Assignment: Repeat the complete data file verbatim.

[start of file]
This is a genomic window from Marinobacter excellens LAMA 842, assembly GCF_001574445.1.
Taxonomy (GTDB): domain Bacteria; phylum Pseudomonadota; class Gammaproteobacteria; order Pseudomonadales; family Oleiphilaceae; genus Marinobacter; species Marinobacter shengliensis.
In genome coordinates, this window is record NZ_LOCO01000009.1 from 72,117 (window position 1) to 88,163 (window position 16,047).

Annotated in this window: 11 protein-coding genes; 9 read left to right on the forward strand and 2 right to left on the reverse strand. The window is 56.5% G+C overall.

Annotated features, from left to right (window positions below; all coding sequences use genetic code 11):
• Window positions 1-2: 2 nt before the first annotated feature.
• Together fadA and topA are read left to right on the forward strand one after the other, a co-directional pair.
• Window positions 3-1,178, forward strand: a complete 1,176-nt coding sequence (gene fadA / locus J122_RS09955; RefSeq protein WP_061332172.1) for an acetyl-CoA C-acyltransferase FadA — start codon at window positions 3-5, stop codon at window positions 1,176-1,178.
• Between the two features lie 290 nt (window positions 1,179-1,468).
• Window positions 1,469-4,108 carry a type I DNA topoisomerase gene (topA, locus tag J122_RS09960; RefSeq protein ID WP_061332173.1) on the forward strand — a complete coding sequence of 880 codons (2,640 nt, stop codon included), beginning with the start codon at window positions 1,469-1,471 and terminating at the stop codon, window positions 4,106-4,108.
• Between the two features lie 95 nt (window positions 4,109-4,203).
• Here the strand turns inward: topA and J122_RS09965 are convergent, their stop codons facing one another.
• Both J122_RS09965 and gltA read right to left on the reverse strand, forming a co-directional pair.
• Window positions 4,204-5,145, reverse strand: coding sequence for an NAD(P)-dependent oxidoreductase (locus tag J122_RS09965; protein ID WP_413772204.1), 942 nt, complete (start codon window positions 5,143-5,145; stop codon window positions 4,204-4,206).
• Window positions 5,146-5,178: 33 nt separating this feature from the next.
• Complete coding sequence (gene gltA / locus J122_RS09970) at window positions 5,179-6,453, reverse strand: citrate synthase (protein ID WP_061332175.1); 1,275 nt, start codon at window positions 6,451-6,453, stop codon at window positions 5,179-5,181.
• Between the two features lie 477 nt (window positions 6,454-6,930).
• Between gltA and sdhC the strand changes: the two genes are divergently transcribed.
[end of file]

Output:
This is a genomic window from Marinobacter excellens LAMA 842, assembly GCF_001574445.1.
Taxonomy (GTDB): domain Bacteria; phylum Pseudomonadota; class Gammaproteobacteria; order Pseudomonadales; family Oleiphilaceae; genus Marinobacter; species Marinobacter shengliensis.
In genome coordinates, this window is record NZ_LOCO01000009.1 from 72,117 (window position 1) to 88,163 (window position 16,047).

Annotated in this window: 11 protein-coding genes; 9 read left to right on the forward strand and 2 right to left on the reverse strand. The window is 56.5% G+C overall.

Annotated features, from left to right (window positions below; all coding sequences use genetic code 11):
• Window positions 1-2: 2 nt before the first annotated feature.
• Together fadA and topA are read left to right on the forward strand one after the other, a co-directional pair.
• Window positions 3-1,178, forward strand: a complete 1,176-nt coding sequence (gene fadA / locus J122_RS09955; RefSeq protein WP_061332172.1) for an acetyl-CoA C-acyltransferase FadA — start codon at window positions 3-5, stop codon at window positions 1,176-1,178.
• Between the two features lie 290 nt (window positions 1,179-1,468).
• Window positions 1,469-4,108 carry a type I DNA topoisomerase gene (topA, locus tag J122_RS09960; RefSeq protein ID WP_061332173.1) on the forward strand — a complete coding sequence of 880 codons (2,640 nt, stop codon included), beginning with the start codon at window positions 1,469-1,471 and terminating at the stop codon, window positions 4,106-4,108.
• Between the two features lie 95 nt (window positions 4,109-4,203).
• Here the strand turns inward: topA and J122_RS09965 are convergent, their stop codons facing one another.
• Both J122_RS09965 and gltA read right to left on the reverse strand, forming a co-directional pair.
• Window positions 4,204-5,145, reverse strand: coding sequence for an NAD(P)-dependent oxidoreductase (locus tag J122_RS09965; protein ID WP_413772204.1), 942 nt, complete (start codon window positions 5,143-5,145; stop codon window positions 4,204-4,206).
• Window positions 5,146-5,178: 33 nt separating this feature from the next.
• Complete coding sequence (gene gltA / locus J122_RS09970) at window positions 5,179-6,453, reverse strand: citrate synthase (protein ID WP_061332175.1); 1,275 nt, start codon at window positions 6,451-6,453, stop codon at window positions 5,179-5,181.
• Between the two features lie 477 nt (window positions 6,454-6,930).
• Between gltA and sdhC the strand changes: the two genes are divergently transcribed.